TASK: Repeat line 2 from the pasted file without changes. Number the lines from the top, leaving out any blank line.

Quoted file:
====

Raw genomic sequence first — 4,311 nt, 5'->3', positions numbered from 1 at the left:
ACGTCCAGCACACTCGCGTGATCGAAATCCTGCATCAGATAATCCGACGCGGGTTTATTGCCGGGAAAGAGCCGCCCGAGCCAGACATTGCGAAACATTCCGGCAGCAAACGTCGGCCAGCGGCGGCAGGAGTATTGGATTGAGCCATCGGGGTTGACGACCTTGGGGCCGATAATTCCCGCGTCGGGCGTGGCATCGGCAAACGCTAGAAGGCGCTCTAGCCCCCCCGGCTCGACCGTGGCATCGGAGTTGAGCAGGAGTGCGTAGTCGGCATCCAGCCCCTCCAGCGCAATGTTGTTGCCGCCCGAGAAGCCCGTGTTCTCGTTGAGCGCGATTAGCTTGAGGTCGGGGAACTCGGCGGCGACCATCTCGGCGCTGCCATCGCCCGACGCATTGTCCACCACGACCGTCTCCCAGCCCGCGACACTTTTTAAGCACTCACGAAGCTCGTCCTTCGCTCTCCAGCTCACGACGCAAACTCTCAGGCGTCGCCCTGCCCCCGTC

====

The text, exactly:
ACGTCCAGCACACTCGCGTGATCGAAATCCTGCATCAGATAATCCGACGCGGGTTTATTGCCGGGAAAGAGCCGCCCGAGCCAGACATTGCGAAACATTCCGGCAGCAAACGTCGGCCAGCGGCGGCAGGAGTATTGGATTGAGCCATCGGGGTTGACGACCTTGGGGCCGATAATTCCCGCGTCGGGCGTGGCATCGGCAAACGCTAGAAGGCGCTCTAGCCCCCCCGGCTCGACCGTGGCATCGGAGTTGAGCAGGAGTGCGTAGTCGGCATCCAGCCCCTCCAGCGCAATGTTGTTGCCGCCCGAGAAGCCCGTGTTCTCGTTGAGCGCGATTAGCTTGAGGTCGGGGAACTCGGCGGCGACCATCTCGGCGCTGCCATCGCCCGACGCATTGTCCACCACGACCGTCTCCCAGCCCGCGACACTTTTTAAGCACTCACGAAGCTCGTCCTTCGCTCTCCAGCTCACGACGCAAACTCTCAGGCGTCGCCCTGCCCCCGTC